I hate masking. Of all the various aspects of modeling, it’s probably the task I enjoy least.
Unfortunately, until model paints are replaced by nanotechnology and little pigment robots that can lay down exactly where you tell them with no hint of overspray, masking is a necessity.
With the Eduard Yak-3 and Zvezda La-5, I’ve recently found myself tasked with masking soft-edge camoflage for the first time since my return to modeling.
Masking hard lines is fairly easy. You use tape. Soft lines are more difficult, since you have to get that feathered edge. Sure, you can go freehand, but I don’t trust myself enough to do so quite yet. The other option is to use some sort of a raised mask. The most common recommendation is Blu-Tack, a malleable, putty-like removable adhesive used for hanging posters and the like. I typically use the stuff to hold small parts for painting, but I shy from using it as a mask since I’ve found it tends to have a bit more “stick” than I’d like, and can be tough to pull up.
I’d also read about using two popular children’s products – Play-Doh and Silly Putty. Since I had some Play-Doh on hand, I decided to use that to mask the Yak.
Things went well enough at first. The Play-Doh didn’t really want to grip onto the Yak, but after some finagling I managed to get it where I wanted it.
Painting went well enough…
And then I went to pull the Play-Doh off.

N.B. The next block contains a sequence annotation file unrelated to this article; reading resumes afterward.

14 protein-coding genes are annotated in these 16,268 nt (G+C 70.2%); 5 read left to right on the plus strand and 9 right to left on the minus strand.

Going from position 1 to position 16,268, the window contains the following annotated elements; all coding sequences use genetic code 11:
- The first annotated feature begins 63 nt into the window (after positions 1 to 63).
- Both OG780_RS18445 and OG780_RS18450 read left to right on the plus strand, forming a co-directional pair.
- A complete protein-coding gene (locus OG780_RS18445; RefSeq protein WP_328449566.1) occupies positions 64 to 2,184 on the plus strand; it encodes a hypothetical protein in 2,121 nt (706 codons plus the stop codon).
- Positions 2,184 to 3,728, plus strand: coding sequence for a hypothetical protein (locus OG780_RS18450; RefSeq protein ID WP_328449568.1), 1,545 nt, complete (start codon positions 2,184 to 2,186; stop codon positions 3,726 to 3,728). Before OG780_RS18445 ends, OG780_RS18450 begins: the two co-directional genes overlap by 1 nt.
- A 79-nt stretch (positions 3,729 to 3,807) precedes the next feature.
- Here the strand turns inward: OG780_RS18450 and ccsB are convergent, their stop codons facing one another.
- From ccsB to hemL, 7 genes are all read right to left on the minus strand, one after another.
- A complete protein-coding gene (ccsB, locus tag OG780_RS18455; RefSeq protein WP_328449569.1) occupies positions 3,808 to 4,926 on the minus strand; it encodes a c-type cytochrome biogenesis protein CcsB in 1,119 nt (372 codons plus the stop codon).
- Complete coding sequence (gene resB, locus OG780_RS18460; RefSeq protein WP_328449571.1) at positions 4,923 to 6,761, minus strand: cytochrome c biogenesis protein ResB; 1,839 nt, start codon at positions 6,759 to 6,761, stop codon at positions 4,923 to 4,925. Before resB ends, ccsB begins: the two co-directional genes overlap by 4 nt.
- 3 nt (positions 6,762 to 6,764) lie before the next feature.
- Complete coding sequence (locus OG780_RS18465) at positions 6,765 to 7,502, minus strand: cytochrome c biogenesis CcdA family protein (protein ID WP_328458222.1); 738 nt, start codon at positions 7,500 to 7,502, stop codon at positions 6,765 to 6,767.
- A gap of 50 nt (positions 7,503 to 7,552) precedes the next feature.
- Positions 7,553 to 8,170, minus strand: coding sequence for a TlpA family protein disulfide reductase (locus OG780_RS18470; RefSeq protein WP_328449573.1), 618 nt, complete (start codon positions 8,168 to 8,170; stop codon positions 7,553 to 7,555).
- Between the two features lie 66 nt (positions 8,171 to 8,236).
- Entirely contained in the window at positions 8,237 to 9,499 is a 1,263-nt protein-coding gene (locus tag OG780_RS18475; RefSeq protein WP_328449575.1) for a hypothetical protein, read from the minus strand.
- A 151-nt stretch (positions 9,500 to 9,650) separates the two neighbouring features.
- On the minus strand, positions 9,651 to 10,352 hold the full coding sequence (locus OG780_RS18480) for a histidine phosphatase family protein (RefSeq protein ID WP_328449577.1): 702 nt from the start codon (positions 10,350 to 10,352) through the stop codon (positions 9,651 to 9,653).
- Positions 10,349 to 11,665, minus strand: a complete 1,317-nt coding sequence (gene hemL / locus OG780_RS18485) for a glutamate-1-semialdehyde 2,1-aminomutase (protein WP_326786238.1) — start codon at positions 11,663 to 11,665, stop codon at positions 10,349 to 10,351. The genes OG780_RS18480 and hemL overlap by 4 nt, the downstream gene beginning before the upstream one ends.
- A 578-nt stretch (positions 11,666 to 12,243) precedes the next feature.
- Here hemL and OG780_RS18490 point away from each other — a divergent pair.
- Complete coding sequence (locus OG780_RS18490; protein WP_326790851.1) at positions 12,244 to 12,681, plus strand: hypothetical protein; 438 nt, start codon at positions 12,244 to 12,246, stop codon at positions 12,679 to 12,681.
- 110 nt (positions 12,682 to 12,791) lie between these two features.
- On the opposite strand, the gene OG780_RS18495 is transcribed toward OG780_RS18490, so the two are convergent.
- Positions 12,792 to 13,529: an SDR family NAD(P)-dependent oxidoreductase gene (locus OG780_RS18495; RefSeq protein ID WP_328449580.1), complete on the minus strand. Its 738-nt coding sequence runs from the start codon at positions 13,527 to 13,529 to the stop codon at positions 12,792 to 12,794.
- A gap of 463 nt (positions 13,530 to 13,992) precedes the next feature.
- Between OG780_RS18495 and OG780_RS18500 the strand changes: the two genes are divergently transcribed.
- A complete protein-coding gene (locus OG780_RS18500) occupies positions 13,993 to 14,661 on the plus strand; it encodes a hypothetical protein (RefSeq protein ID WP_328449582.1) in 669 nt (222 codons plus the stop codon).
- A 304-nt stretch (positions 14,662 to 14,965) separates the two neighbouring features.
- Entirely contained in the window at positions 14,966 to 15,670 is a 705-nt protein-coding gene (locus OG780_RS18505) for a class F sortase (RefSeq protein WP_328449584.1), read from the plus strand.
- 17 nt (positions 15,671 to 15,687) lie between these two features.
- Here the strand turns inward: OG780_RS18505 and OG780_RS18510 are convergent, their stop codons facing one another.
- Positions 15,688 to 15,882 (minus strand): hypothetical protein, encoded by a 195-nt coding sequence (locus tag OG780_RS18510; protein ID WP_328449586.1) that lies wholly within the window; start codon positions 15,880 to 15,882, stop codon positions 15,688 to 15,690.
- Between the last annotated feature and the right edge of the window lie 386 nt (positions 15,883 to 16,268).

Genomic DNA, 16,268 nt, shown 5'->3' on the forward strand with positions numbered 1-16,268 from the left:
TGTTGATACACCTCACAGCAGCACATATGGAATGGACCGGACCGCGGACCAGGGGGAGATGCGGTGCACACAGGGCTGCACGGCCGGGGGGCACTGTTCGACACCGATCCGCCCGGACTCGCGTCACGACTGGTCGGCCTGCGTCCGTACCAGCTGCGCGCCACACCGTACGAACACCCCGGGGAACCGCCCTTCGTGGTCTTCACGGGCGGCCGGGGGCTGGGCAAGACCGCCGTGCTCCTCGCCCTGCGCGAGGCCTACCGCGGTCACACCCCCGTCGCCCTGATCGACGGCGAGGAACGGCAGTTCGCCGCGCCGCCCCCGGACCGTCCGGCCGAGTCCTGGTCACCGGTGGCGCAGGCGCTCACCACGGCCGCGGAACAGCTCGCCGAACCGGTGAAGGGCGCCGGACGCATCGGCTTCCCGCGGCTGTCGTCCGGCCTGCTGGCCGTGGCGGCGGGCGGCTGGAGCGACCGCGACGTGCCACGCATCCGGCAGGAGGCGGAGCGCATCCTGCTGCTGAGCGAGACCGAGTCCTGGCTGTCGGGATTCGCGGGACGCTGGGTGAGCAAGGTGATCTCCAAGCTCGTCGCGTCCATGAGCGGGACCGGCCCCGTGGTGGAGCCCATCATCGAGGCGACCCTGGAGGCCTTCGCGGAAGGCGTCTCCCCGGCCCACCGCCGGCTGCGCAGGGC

I have no idea why the Play-Doh stuck to the surface like this. But it did. And no amount of rubbing or scraping seemed to get it off. Goo Gone ate through the paint. I was getting really close to hurling the Yak across the garage on its first and last flight when I decided to see if I could wet sand the offending Play-Doh away. Which is when I discovered that the Play-Doh softened and came away when wet. It took some repainting here and there, but I managed to salvage the situation well enough.
So, lesson learned. Actually, two lessons.
- First, Play-Doh residue can be softened and removed with water and vigorous wiping.
- Second, don’t use Play-Doh as a soft-edge mask.
When it came time to mask the La-5, I decided to try out the other recommendation, and picked up some Silly Putty.
I still need more practice painting with this type of mask. Some lines came out nice and feathered. Others came out harder than I’d hoped. But…the Silly Putty worked like a charm and pulled off without leaving any of itself stuck to the plane.